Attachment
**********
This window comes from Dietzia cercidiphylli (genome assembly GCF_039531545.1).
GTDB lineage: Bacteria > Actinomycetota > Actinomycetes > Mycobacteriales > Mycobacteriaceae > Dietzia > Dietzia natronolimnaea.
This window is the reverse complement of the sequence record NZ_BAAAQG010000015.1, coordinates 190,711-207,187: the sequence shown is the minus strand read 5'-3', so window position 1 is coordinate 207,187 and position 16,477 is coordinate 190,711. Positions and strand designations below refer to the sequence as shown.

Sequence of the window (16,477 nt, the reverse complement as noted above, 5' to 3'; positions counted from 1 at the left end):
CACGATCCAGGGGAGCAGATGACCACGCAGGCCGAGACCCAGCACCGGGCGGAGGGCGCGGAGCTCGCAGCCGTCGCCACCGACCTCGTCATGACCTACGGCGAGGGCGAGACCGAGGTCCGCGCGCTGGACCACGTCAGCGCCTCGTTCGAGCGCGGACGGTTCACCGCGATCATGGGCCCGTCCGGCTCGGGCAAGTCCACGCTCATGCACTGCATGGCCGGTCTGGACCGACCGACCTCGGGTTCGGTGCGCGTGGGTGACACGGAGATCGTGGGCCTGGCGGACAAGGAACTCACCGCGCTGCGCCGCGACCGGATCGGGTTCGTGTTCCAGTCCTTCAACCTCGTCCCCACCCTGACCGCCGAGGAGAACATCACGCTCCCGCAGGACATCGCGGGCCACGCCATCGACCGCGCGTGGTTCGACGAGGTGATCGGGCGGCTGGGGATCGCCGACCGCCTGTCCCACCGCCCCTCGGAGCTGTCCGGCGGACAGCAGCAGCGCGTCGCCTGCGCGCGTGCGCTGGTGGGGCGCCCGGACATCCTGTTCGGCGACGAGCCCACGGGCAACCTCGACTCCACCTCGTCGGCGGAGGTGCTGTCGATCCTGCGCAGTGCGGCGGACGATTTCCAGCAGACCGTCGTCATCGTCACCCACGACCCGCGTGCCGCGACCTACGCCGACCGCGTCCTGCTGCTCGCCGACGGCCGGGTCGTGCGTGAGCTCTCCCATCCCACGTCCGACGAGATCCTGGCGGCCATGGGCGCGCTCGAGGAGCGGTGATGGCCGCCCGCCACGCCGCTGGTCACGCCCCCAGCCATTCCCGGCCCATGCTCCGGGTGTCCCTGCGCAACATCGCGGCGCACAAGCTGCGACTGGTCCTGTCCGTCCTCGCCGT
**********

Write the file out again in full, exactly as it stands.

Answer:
This window comes from Dietzia cercidiphylli (genome assembly GCF_039531545.1).
GTDB lineage: Bacteria > Actinomycetota > Actinomycetes > Mycobacteriales > Mycobacteriaceae > Dietzia > Dietzia natronolimnaea.
This window is the reverse complement of the sequence record NZ_BAAAQG010000015.1, coordinates 190,711-207,187: the sequence shown is the minus strand read 5'-3', so window position 1 is coordinate 207,187 and position 16,477 is coordinate 190,711. Positions and strand designations below refer to the sequence as shown.

Sequence of the window (16,477 nt, the reverse complement as noted above, 5' to 3'; positions counted from 1 at the left end):
CACGATCCAGGGGAGCAGATGACCACGCAGGCCGAGACCCAGCACCGGGCGGAGGGCGCGGAGCTCGCAGCCGTCGCCACCGACCTCGTCATGACCTACGGCGAGGGCGAGACCGAGGTCCGCGCGCTGGACCACGTCAGCGCCTCGTTCGAGCGCGGACGGTTCACCGCGATCATGGGCCCGTCCGGCTCGGGCAAGTCCACGCTCATGCACTGCATGGCCGGTCTGGACCGACCGACCTCGGGTTCGGTGCGCGTGGGTGACACGGAGATCGTGGGCCTGGCGGACAAGGAACTCACCGCGCTGCGCCGCGACCGGATCGGGTTCGTGTTCCAGTCCTTCAACCTCGTCCCCACCCTGACCGCCGAGGAGAACATCACGCTCCCGCAGGACATCGCGGGCCACGCCATCGACCGCGCGTGGTTCGACGAGGTGATCGGGCGGCTGGGGATCGCCGACCGCCTGTCCCACCGCCCCTCGGAGCTGTCCGGCGGACAGCAGCAGCGCGTCGCCTGCGCGCGTGCGCTGGTGGGGCGCCCGGACATCCTGTTCGGCGACGAGCCCACGGGCAACCTCGACTCCACCTCGTCGGCGGAGGTGCTGTCGATCCTGCGCAGTGCGGCGGACGATTTCCAGCAGACCGTCGTCATCGTCACCCACGACCCGCGTGCCGCGACCTACGCCGACCGCGTCCTGCTGCTCGCCGACGGCCGGGTCGTGCGTGAGCTCTCCCATCCCACGTCCGACGAGATCCTGGCGGCCATGGGCGCGCTCGAGGAGCGGTGATGGCCGCCCGCCACGCCGCTGGTCACGCCCCCAGCCATTCCCGGCCCATGCTCCGGGTGTCCCTGCGCAACATCGCGGCGCACAAGCTGCGACTGGTCCTGTCCGTCCTCGCCGT